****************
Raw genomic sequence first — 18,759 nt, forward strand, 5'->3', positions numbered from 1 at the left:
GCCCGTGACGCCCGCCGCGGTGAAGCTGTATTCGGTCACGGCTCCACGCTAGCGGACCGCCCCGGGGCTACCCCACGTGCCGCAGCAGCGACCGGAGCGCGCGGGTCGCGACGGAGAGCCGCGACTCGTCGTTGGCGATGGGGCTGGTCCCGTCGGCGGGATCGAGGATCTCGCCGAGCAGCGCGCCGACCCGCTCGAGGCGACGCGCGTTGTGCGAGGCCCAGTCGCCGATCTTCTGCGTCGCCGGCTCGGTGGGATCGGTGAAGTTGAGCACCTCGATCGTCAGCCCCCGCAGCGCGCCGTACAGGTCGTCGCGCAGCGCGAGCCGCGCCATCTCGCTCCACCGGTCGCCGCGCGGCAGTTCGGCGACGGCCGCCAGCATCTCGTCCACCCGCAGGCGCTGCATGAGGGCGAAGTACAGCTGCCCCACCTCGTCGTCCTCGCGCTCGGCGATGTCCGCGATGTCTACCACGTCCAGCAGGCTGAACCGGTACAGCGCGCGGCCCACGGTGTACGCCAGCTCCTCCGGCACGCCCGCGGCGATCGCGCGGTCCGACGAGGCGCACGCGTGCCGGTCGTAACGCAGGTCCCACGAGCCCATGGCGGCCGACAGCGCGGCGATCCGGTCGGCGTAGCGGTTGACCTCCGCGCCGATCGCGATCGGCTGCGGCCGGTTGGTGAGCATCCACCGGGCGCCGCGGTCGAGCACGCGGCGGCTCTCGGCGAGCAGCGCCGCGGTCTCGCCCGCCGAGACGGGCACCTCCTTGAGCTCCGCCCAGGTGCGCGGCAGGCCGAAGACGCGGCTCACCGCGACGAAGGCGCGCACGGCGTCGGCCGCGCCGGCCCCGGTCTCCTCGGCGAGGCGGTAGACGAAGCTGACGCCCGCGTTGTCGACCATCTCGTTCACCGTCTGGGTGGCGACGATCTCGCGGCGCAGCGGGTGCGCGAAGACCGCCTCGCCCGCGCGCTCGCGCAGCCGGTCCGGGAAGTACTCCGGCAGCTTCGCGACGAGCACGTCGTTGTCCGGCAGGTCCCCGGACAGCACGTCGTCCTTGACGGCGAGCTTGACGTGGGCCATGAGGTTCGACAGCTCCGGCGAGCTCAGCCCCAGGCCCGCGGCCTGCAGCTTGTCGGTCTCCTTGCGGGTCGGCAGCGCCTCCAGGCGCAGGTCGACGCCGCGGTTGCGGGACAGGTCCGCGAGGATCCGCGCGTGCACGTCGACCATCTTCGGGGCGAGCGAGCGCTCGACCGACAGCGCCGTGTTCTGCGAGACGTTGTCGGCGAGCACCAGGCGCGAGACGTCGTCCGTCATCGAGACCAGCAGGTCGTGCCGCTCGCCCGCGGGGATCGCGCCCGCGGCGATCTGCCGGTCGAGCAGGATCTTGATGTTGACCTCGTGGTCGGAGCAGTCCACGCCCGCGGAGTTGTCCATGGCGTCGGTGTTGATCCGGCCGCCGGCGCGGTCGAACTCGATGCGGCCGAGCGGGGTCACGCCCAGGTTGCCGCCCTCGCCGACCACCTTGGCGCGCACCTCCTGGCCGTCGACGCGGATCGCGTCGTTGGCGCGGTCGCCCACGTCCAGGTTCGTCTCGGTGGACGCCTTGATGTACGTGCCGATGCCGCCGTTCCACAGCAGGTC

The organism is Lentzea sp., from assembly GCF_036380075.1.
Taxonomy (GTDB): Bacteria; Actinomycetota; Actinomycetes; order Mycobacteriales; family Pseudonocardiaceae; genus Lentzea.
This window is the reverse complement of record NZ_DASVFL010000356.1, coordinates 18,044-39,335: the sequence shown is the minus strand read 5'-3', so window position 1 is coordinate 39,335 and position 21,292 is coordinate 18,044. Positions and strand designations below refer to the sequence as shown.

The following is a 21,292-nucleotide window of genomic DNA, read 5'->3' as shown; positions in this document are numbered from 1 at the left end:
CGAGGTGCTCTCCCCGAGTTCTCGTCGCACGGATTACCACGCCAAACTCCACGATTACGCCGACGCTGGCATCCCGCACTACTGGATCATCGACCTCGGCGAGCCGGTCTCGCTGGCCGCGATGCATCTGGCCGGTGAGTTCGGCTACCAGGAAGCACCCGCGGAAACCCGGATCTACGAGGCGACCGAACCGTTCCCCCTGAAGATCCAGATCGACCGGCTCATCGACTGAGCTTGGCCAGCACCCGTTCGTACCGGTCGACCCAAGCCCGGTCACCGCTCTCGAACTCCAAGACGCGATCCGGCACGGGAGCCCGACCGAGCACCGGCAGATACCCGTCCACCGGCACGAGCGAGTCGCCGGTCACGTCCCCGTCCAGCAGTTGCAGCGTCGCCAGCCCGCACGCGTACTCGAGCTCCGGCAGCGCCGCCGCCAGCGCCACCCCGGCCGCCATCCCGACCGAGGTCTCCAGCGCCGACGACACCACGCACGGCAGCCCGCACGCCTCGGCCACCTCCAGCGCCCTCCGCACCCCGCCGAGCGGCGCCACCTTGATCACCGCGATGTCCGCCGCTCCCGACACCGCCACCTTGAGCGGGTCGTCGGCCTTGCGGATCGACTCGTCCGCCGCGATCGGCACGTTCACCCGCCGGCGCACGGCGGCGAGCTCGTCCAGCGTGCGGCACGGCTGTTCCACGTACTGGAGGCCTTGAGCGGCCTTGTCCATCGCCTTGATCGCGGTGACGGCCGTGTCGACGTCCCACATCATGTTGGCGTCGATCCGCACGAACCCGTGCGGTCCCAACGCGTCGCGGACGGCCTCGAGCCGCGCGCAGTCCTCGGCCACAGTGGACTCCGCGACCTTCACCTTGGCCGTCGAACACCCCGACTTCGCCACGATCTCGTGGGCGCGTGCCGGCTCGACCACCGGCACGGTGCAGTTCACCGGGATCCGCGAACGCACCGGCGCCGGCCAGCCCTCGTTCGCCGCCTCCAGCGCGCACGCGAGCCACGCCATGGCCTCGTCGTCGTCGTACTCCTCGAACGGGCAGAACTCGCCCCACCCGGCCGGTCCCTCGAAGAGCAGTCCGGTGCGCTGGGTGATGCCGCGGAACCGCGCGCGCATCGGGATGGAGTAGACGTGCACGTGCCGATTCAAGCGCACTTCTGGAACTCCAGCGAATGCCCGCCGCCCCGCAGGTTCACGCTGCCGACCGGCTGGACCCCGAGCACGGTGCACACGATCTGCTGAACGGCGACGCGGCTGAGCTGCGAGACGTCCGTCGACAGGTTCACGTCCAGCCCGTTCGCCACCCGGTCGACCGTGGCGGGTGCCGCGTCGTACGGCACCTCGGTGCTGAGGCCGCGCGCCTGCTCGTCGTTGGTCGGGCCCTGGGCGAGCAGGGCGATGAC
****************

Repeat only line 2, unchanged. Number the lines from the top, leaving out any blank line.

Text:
GCCCGTGACGCCCGCCGCGGTGAAGCTGTATTCGGTCACGGCTCCACGCTAGCGGACCGCCCCGGGGCTACCCCACGTGCCGCAGCAGCGACCGGAGCGCGCGGGTCGCGACGGAGAGCCGCGACTCGTCGTTGGCGATGGGGCTGGTCCCGTCGGCGGGATCGAGGATCTCGCCGAGCAGCGCGCCGACCCGCTCGAGGCGACGCGCGTTGTGCGAGGCCCAGTCGCCGATCTTCTGCGTCGCCGGCTCGGTGGGATCGGTGAAGTTGAGCACCTCGATCGTCAGCCCCCGCAGCGCGCCGTACAGGTCGTCGCGCAGCGCGAGCCGCGCCATCTCGCTCCACCGGTCGCCGCGCGGCAGTTCGGCGACGGCCGCCAGCATCTCGTCCACCCGCAGGCGCTGCATGAGGGCGAAGTACAGCTGCCCCACCTCGTCGTCCTCGCGCTCGGCGATGTCCGCGATGTCTACCACGTCCAGCAGGCTGAACCGGTACAGCGCGCGGCCCACGGTGTACGCCAGCTCCTCCGGCACGCCCGCGGCGATCGCGCGGTCCGACGAGGCGCACGCGTGCCGGTCGTAACGCAGGTCCCACGAGCCCATGGCGGCCGACAGCGCGGCGATCCGGTCGGCGTAGCGGTTGACCTCCGCGCCGATCGCGATCGGCTGCGGCCGGTTGGTGAGCATCCACCGGGCGCCGCGGTCGAGCACGCGGCGGCTCTCGGCGAGCAGCGCCGCGGTCTCGCCCGCCGAGACGGGCACCTCCTTGAGCTCCGCCCAGGTGCGCGGCAGGCCGAAGACGCGGCTCACCGCGACGAAGGCGCGCACGGCGTCGGCCGCGCCGGCCCCGGTCTCCTCGGCGAGGCGGTAGACGAAGCTGACGCCCGCGTTGTCGACCATCTCGTTCACCGTCTGGGTGGCGACGATCTCGCGGCGCAGCGGGTGCGCGAAGACCGCCTCGCCCGCGCGCTCGCGCAGCCGGTCCGGGAAGTACTCCGGCAGCTTCGCGACGAGCACGTCGTTGTCCGGCAGGTCCCCGGACAGCACGTCGTCCTTGACGGCGAGCTTGACGTGGGCCATGAGGTTCGACAGCTCCGGCGAGCTCAGCCCCAGGCCCGCGGCCTGCAGCTTGTCGGTCTCCTTGCGGGTCGGCAGCGCCTCCAGGCGCAGGTCGACGCCGCGGTTGCGGGACAGGTCCGCGAGGATCCGCGCGTGCACGTCGACCATCTTCGGGGCGAGCGAGCGCTCGACCGACAGCGCCGTGTTCTGCGAGACGTTGTCGGCGAGCACCAGGCGCGAGACGTCGTCCGTCATCGAGACCAGCAGGTCGTGCCGCTCGCCCGCGGGGATCGCGCCCGCGGCGATCTGCCGGTCGAGCAGGATCTTGATGTTGACCTCGTGGTCGGAGCAGTCCACGCCCGCGGAGTTGTCCATGGCGTCGGTGTTGATCCGGCCGCCGGCGCGGTCGAACTCGATGCGGCCGAGCGGGGTCACGCCCAGGTTGCCGCCCTCGCCGACCACCTTGGCGCGCACCTCCTGGCCGTCGACGCGGATCGCGTCGTTGGCGCGGTCGCCCACGTCCAGGTTCGTCTCGGTGGACGCCTTGATGTACGTGCCGATGCCGCCGTTCCACAGCAGGTC